Home Safety Tips: How to Insulate Your Electrical Outlets

You have a poorly insulated electrical outlet if you still feel draft despite of closing your home tight during winter to keep the cold air out. Unusual drafts are observed among exterior walls, older homes, light switch boxes and electrical outlets. During summer, your home may also experience heating up as when warm air penetrates through wall and electrical outlet cracks. Air leaks can cause moisture that condenses and turns into liquid within walls. Too much accumulation of liquid wet the walls, causing damage to properties, and also posing a health risks for the residence. There is a great discomfort having cold and hot air penetrating into our homes when we don’t want to, that results in heat lost and higher utility bills. It is crucial to determine sources of air leaks, in order to avoid these risks and moisture buildup.

International Association of Certified Home Inspectors advise a simple test to find air leaks around your electrical outlets. To do the test, hold a smoke pen or incense stick in front of electrical outlets on a windy day especially for those with air paths to the outdoors. Air leak is present if the smoke stream moves horizontally. Just be careful in using incense sticks and keep them away from flammable materials and drapes. According to Natural Resources Defense Council, electrical outlets have inadequate insulation if draft enters your home. There are some options you can do to insulate electrical outlets.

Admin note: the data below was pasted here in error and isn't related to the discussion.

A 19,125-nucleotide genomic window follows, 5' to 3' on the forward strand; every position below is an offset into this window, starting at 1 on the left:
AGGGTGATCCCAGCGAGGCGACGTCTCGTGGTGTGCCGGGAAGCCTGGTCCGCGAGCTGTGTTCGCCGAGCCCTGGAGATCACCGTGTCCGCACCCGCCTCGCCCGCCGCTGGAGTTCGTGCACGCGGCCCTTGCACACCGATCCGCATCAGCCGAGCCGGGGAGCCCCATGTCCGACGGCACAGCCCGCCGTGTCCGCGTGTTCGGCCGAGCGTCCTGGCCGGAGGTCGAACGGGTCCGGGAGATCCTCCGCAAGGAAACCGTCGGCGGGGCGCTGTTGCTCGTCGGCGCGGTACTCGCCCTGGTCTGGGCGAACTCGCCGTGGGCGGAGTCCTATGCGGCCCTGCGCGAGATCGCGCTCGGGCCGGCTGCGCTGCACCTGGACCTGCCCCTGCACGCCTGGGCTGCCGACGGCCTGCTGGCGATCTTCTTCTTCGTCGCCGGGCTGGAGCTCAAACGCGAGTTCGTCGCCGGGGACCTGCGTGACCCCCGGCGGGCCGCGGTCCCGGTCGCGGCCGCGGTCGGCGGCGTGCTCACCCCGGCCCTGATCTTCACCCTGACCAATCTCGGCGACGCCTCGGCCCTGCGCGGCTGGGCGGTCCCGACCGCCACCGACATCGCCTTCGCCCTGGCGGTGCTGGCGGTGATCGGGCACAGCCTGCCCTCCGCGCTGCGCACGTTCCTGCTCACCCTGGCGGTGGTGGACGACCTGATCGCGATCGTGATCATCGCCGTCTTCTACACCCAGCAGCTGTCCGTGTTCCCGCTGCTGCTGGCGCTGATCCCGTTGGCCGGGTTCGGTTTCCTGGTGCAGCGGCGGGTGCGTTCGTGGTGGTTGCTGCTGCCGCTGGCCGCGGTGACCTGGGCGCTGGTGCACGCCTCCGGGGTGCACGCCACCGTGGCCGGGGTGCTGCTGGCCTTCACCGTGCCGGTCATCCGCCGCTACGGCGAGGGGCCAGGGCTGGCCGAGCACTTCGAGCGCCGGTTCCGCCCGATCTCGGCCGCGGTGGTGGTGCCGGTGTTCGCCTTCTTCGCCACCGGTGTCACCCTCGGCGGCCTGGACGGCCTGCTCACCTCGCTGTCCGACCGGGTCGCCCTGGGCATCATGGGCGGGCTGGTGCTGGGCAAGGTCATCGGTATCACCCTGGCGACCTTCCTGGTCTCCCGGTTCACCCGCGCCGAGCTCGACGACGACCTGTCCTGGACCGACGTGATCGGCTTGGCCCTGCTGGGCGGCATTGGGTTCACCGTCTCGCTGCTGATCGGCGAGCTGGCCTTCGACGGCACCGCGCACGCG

The simplest and easiest method of reducing drafts from your electrical outlets is by using a foam gasket. In order to avoid potential electrical shock during foam gasket installation, it is crucial to turn off the power source using a power circuit breaker. Simply unscrew the outlet cover, pressing the foam around electrical outlets, then attach the electrical cover back. You can also follow foam gaskets on packaging instructions. Usually putting a wall plate insulation gasket solves the problem, but it doesn’t, you can seal a drafty electrical socket and fixtures with putty or caulk. If all else fails, then it’s about time to ask the help of a professional to install insulation in between your walls. Whatever method you want to use, either installing a foam gasket or repairing cracks, always put child-safety plugs into electrical outlets when they’re not in use, to also help additional cold air from entering into your home. Foam gaskets are really effective in sealing cold and warm air that enters and penetrates your electrical sockets.6 Lessons Learned: Sealers

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